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It’s been more than seven years since the introduction of the first Kindle. Ebooks market share seems to be stabilizing at around one third of total books sold in the U.S. according to the latest reports. But ebooks are just the beginning–the detonator, in a way, of a decade-long disruption of the traditional publishing landscape.
Publishers and agents have certainly “adapted,” but have largely failed to carry innovation forward; distribution channels have been disrupted, but the creative process around books and the business model of publishing remain, for now, unchanged.
As it often happens when technology erupts in a non-tech-heavy industry, numerous opportunities have emerged for smaller players: namely authors, freelancers, and startups. To take advantage of the changing industry landscape, however, those small players will have to grasp the delicate mix of strong technology and intuitive user experience (UX) needed to succeed in a tech-unsavvy industry.
Publishers and “tech”
At the Frankfurt Book Fair last October, startup founder John Pettigrew from Futureproofs noted that “Until now, publishing companies, as any other big corporations, have been adopting several softwares that came with ‘how-to’ manuals.” Pettigrew was identifying the lack of technological innovation in the publishing industry, which continues to rely on the same old technology despite readers’ and authors’ changing needs.
Case in point? HarperCollins, considered the most forward-thinking publisher out there, has introduced Bookperk — its latest digital product that just happens to be a glorified email listserv. Distributors like Amazon, Kobo or B&N have been offering customers specials and customized recommendations via email for years. But publishers have have been held back by the limitations of outdated technology, along with an understandable reluctance toward investing heavily in digital (after all, most of their revenue still comes from print books and bookstores).
That leaves room for individual authors to take advantage of digital formats that bring control of the publishing value chain into their hands (i.e., selling directly to readers). And in turn, authors have created opportunities for startups by generating a market wholly nonexistent until the early 2010s: independent publishing services.
Addressing real needs with strong technology
Many startups that have thrown their hats in the ring have confronted one of two challenges: they know the market’s needs but are unable to build the technology, or they come with great technology but don’t know how to “geek it down.” Let’s give a couple of examples: Editorially and Net Minds.
Editorially was trying to solve an obvious problem: the vast majority of authors are still writing on Microsoft Word, software that’s not made for writing books and stories, and generates formatting issues when converting to EPUB and MOBI files.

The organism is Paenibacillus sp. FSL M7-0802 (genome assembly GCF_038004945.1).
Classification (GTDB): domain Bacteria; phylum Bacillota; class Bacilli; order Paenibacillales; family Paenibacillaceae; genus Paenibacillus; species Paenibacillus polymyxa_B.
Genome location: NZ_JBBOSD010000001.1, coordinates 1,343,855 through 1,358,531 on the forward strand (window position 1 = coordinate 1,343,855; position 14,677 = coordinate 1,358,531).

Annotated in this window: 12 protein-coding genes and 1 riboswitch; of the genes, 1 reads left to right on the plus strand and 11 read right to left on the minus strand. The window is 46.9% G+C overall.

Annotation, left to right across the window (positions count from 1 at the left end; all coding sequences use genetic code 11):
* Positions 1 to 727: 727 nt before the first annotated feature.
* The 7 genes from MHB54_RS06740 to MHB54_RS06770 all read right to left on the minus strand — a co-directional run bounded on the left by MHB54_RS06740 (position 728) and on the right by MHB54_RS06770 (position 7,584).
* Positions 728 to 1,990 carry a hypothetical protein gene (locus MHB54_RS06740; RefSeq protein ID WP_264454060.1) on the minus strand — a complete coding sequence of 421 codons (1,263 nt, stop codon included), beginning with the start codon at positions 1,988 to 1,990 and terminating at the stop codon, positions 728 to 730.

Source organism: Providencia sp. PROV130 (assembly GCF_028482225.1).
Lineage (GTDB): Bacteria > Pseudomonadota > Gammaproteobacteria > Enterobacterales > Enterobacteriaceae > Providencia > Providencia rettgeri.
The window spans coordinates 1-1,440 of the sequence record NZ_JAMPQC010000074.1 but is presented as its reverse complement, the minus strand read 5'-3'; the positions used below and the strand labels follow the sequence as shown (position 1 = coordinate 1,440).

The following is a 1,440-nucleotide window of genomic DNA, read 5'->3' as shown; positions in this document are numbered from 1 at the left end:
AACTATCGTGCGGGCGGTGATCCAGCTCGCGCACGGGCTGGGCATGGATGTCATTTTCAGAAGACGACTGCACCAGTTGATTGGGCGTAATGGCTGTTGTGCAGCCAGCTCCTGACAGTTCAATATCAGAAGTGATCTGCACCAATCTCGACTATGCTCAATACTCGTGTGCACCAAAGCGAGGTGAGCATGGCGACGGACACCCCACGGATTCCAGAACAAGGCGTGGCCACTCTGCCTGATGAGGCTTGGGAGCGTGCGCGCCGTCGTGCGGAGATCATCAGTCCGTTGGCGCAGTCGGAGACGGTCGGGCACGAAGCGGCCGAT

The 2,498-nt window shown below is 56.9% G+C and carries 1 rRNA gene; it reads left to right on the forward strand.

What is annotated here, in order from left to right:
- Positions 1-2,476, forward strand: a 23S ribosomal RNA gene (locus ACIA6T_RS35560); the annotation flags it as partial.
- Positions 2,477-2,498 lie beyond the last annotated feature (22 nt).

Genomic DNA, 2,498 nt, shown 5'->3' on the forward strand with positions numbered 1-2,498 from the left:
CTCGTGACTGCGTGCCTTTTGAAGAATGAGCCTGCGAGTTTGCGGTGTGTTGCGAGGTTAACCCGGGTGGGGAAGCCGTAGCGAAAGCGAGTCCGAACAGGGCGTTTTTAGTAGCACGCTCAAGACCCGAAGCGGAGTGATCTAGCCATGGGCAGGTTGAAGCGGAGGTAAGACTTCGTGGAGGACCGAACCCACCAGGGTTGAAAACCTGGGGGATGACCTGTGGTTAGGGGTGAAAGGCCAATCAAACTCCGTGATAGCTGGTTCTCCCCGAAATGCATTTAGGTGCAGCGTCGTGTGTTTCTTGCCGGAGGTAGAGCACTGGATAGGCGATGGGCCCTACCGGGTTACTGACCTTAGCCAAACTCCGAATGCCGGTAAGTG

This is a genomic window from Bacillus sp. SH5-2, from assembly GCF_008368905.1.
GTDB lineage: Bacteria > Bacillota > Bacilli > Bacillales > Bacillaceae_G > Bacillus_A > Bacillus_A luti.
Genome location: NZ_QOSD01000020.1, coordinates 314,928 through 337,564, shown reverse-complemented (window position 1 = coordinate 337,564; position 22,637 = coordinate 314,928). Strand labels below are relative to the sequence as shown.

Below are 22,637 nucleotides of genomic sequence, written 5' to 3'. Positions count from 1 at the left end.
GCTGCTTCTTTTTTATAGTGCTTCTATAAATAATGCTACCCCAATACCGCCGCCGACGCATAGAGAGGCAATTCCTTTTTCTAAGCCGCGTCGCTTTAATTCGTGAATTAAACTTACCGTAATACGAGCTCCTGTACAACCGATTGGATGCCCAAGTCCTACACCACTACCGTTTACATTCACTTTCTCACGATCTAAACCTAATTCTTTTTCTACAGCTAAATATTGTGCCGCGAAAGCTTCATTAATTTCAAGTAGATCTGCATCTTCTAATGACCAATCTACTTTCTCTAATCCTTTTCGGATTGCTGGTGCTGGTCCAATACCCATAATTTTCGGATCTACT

Editorially created a beautiful collaborative writing tool and editing platform, and received VC funding most startups only dream of. But it went under because it “failed to attract enough users to be sustainable.” The technology behind Editorially was great, but for authors to embrace a new editing tool, it needs to look and feel like what they’ve been using for decades — only simpler and more effective. That’s what good UX means in the publishing world.
Net Minds had the opposite problem. It had the awesome vision that authors could share royalties with the editors, designers, and marketers who worked to bring their books to life. The founders had knowledge of the market, as well as a good network thanks to CEO Tim Sanders, a bestselling author and speaker. However, it failed for the same reason many startups out there fail: the founders didn’t get along. Or more precisely, the tech founders didn’t get along with the non-tech ones.
Creating the right UX
User Experience, in my opinion, is one of the top factors that will ultimately dictate any success or failure in this industry. Be it a marketplace, an online writing tool, or a distribution channel–and be it aimed at publishers, authors or other industry professionals–emerging tech needs to feel intuitive to its users.
One of the most impactful examples of UX taking the day is Smashwords, the startup founded by Mark Coker in 2008. “The rise of Smashwords is the story of the rise of self-publishing,” Coker wrote in August last year.
Smashwords basically allows authors to convert their manuscripts to the right electronic formats, then distributes them across all major e-retailers, aggregating the right metadata so authors only have to enter it once. Though some competitors offer more features and flexibility, Smashwords’ superior UX condemns these competitors to a narrower segment of the market.
There are few other industries out there as exciting and full of opportunities as publishing. It’s up to smaller players to inject the book industry with new vitality and carry on the disruption started by Amazon.
Ricardo Fayet is a co-founder of Reedsy, an online marketplace that enables authors to directly access the wealth of editing and design talent that has started leaving major publishers over the past few years. A technology and startup enthusiast, he likes to imagine how small players will build the future of publishing.